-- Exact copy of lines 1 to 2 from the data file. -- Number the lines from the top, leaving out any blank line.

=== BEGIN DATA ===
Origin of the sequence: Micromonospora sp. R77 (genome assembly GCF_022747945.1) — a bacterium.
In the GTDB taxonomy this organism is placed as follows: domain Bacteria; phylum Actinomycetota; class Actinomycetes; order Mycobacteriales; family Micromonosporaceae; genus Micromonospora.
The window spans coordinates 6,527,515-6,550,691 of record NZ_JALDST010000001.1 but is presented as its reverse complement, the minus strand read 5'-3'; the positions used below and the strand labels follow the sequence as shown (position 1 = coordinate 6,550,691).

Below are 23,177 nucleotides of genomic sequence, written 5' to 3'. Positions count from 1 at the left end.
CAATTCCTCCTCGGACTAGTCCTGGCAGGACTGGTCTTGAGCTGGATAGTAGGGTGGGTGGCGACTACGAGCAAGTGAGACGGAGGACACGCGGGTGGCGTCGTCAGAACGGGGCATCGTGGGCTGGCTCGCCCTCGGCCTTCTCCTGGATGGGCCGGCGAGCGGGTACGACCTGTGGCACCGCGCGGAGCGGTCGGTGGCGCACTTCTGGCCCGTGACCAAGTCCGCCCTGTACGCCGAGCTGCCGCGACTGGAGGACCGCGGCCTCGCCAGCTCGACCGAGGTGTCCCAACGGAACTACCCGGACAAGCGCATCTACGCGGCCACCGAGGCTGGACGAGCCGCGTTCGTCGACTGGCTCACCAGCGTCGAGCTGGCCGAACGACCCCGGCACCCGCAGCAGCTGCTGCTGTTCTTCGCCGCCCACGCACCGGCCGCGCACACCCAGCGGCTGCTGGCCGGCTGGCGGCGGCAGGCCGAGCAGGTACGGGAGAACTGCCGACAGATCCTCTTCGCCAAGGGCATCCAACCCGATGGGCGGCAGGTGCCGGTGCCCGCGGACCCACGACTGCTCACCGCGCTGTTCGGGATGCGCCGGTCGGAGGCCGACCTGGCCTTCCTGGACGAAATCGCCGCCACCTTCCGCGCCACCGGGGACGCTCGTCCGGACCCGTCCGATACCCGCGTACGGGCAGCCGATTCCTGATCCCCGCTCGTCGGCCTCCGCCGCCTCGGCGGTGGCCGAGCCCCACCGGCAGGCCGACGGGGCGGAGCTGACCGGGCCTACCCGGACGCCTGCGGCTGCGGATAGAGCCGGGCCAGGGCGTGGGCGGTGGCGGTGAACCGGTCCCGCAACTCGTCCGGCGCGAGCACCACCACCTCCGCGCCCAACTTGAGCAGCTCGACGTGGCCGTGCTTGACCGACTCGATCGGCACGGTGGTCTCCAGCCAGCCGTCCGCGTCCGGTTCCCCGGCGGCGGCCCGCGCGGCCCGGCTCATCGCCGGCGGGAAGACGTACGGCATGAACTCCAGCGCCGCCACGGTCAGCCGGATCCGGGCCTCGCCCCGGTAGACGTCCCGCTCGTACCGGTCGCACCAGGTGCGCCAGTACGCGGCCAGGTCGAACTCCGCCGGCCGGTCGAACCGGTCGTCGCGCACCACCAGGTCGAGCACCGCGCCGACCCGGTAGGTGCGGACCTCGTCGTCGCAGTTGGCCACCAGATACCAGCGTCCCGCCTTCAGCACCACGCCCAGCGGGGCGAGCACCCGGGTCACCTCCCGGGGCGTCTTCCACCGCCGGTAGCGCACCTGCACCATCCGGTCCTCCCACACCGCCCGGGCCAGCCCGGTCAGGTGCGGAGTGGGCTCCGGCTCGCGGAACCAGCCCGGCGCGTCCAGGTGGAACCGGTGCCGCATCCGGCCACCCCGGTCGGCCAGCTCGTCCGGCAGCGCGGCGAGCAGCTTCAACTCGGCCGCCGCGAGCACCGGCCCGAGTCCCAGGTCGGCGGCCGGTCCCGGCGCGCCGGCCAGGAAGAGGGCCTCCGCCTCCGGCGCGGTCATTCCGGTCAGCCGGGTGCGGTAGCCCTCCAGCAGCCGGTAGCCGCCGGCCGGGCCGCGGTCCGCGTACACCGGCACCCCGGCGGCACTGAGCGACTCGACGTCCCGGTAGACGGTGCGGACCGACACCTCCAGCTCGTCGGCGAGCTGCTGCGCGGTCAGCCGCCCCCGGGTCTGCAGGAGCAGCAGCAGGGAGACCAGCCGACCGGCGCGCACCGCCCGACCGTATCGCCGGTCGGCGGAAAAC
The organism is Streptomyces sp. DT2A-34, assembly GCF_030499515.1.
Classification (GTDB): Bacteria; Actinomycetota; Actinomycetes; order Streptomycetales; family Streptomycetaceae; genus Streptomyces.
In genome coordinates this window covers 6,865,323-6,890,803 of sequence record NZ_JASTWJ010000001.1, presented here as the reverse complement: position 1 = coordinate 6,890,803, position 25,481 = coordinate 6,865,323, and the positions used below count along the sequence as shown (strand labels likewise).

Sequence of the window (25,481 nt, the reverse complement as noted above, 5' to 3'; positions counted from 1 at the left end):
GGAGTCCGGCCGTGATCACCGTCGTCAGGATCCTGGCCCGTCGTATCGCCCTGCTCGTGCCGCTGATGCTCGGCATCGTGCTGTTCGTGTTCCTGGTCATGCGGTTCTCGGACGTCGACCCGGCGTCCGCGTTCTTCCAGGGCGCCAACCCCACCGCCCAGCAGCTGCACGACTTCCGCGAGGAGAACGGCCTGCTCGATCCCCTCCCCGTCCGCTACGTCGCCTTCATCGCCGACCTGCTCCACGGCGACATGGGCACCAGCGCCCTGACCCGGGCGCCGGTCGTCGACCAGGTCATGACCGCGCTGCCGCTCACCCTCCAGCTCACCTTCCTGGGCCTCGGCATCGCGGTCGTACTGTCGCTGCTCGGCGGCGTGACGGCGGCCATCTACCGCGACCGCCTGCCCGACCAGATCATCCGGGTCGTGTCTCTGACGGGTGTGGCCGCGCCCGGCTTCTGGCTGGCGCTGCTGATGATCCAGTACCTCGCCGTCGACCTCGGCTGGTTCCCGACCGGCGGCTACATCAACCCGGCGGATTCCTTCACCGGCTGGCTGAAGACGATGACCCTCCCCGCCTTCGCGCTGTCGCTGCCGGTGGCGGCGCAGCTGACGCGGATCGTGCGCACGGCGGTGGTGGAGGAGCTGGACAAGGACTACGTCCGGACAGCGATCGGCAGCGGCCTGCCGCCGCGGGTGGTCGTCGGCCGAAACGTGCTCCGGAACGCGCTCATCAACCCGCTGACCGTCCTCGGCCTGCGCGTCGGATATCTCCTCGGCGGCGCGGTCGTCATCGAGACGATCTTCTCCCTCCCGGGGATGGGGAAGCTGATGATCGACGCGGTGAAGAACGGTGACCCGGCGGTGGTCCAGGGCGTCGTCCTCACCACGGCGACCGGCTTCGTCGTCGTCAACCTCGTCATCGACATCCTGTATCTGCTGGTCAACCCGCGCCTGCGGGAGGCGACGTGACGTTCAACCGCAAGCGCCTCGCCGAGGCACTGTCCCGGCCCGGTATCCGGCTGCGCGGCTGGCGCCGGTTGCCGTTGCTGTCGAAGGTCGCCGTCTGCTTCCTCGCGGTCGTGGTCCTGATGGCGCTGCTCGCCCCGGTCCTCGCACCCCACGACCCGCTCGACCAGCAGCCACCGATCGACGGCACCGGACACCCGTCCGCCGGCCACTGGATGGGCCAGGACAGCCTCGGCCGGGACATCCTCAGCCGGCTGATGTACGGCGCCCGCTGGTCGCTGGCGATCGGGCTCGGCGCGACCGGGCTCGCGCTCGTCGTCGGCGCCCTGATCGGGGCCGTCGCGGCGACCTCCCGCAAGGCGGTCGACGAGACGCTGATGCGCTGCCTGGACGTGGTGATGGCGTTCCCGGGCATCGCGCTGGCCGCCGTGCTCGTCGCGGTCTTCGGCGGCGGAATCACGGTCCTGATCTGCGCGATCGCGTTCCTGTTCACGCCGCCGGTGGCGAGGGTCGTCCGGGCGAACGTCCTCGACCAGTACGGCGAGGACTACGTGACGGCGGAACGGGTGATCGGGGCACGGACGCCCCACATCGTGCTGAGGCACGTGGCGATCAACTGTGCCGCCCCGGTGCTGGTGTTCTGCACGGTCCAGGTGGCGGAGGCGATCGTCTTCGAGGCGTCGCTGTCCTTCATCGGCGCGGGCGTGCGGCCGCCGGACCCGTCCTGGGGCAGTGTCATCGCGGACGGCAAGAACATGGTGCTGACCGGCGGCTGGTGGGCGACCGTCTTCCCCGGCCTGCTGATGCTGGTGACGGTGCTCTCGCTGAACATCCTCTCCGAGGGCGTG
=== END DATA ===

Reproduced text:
Origin of the sequence: Micromonospora sp. R77 (genome assembly GCF_022747945.1) — a bacterium.
In the GTDB taxonomy this organism is placed as follows: domain Bacteria; phylum Actinomycetota; class Actinomycetes; order Mycobacteriales; family Micromonosporaceae; genus Micromonospora.